# convert frequency to keyboard note

I'm trying to write an audio application.

I can play a cin wave from a frequency of 20 to 20K to hear sounds. my question is how can i convert frequencies to keyboard notes in order to create a virtual keyboard (or piano) ? is there some kind of formula to achieve this ?

The programming language that I use is not important because I don't want to use other tools that calculate it for me. i want to write it myself so i need to understand the math behind it. thanks

# update

i found the following url: http://www.reverse-engineering.info/Audio/bwl_eq_info.pdf

that contains the octave prequency chart. do i need to store that list or is there a formula that can be used instead ?

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There are a few different ways to tune instruments. The most commonly used for pianos is the 12 tone equal temperament, a formula for which can be found here. The idea is that each pair of adjacent notes has the same frequency ratio.

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+1 for mentioning that equal temperament isn't the "only" system out there. –  Chris Jester-Young Apr 25 '11 at 14:13
If you are doing this is a musical context at all, you will definitely need to use a GLUT (general lookup table) against the even tempered scale, otherwise it will sound out of tune in various keys. –  J_Y_C Apr 25 '11 at 14:15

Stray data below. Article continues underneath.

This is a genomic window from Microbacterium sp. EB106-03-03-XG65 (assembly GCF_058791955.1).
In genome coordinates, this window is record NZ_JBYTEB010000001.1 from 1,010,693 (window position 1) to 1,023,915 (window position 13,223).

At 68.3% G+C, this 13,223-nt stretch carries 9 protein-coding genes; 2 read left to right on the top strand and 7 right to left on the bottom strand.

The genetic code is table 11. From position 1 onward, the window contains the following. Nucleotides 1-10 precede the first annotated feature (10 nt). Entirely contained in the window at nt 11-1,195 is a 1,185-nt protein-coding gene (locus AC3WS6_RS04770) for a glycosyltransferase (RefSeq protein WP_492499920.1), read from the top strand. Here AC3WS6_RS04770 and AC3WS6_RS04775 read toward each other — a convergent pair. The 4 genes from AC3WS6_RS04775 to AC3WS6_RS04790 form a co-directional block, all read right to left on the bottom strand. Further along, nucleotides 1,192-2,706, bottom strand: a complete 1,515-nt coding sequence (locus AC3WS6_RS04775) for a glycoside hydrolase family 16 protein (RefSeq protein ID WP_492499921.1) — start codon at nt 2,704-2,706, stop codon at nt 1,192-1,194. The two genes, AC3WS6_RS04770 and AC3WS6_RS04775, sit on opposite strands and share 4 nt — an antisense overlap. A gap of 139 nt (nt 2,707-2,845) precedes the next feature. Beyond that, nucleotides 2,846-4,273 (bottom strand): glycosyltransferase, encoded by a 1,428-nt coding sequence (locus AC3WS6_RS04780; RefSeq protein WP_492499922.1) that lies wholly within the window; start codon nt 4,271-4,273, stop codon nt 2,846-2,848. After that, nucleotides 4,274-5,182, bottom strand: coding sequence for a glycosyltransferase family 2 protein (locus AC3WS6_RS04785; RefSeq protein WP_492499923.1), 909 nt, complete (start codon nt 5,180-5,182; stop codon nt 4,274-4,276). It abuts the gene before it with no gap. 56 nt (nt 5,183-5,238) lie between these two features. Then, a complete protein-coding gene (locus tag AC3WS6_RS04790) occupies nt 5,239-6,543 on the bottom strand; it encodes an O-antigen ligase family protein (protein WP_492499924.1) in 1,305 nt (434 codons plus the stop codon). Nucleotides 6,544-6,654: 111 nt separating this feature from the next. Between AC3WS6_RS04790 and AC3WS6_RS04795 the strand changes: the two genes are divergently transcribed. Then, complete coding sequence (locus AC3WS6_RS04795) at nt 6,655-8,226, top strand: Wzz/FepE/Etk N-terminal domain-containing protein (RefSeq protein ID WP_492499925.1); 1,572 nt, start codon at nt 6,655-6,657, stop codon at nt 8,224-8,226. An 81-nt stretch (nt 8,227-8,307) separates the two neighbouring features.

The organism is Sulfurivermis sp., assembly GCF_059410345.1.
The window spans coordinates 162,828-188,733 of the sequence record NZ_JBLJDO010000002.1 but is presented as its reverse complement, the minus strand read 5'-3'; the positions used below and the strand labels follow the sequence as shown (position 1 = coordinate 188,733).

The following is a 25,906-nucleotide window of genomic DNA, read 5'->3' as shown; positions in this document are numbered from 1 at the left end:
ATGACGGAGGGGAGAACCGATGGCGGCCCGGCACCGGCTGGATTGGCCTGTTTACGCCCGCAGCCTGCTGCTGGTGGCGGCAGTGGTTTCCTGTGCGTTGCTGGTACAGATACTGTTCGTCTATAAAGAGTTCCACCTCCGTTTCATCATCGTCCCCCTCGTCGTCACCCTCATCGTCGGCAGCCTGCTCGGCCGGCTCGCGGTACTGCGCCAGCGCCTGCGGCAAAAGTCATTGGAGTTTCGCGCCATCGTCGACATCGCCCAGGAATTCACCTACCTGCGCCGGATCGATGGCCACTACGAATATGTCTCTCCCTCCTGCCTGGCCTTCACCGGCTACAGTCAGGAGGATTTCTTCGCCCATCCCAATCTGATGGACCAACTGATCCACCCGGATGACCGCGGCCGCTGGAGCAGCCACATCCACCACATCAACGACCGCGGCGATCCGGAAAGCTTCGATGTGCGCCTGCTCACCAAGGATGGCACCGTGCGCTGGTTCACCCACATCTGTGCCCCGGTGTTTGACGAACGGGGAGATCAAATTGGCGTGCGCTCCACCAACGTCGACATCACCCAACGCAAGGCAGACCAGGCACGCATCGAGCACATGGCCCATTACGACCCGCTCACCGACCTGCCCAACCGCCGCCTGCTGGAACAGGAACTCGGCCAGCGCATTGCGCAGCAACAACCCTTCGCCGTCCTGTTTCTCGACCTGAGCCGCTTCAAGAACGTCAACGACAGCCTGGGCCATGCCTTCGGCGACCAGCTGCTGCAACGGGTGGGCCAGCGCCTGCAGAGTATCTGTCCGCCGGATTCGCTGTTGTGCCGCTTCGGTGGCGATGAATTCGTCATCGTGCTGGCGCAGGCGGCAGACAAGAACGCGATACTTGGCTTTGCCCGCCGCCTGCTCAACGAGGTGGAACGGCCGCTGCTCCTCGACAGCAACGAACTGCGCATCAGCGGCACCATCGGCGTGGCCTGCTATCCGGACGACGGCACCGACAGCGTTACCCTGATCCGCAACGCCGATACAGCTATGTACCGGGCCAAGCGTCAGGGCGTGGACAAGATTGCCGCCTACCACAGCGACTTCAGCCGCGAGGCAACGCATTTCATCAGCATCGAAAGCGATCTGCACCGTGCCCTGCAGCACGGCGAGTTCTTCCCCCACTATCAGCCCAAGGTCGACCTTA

@J_Y_C: Are you referring to the wolf interval? That seems to affect meantone temperament, not the 12-tone equal temperament. –  Chris Jester-Young Apr 25 '11 at 14:20
@J_Y_C why is that? –  Andrew Apr 25 '11 at 14:40
Indeed, I have to ask the same question. So, as far as I understand (and I'm no music theory expert), meantone temperament sounds great for some keys, and terrible for others (due to the wolf interval). Equal temperament sounds slightly terrible for all keys, but eliminates the wolf interval. –  Chris Jester-Young Apr 25 '11 at 14:56

First, you need to know about A440. This is the "standard" pitch to tune everything else against.

Double the frequency to raise an octave; halve the frequency to drop an octave. It's clear from this that the tones are logarithmic relative to the frequencies.

There are multiple systems for deciding where on the logarithmic line the rest of the notes fall. A straightforward approach is to divide the semitones geometrically along the logarithmic scale (which is the approach xofon's answer uses), but there may be better ways.

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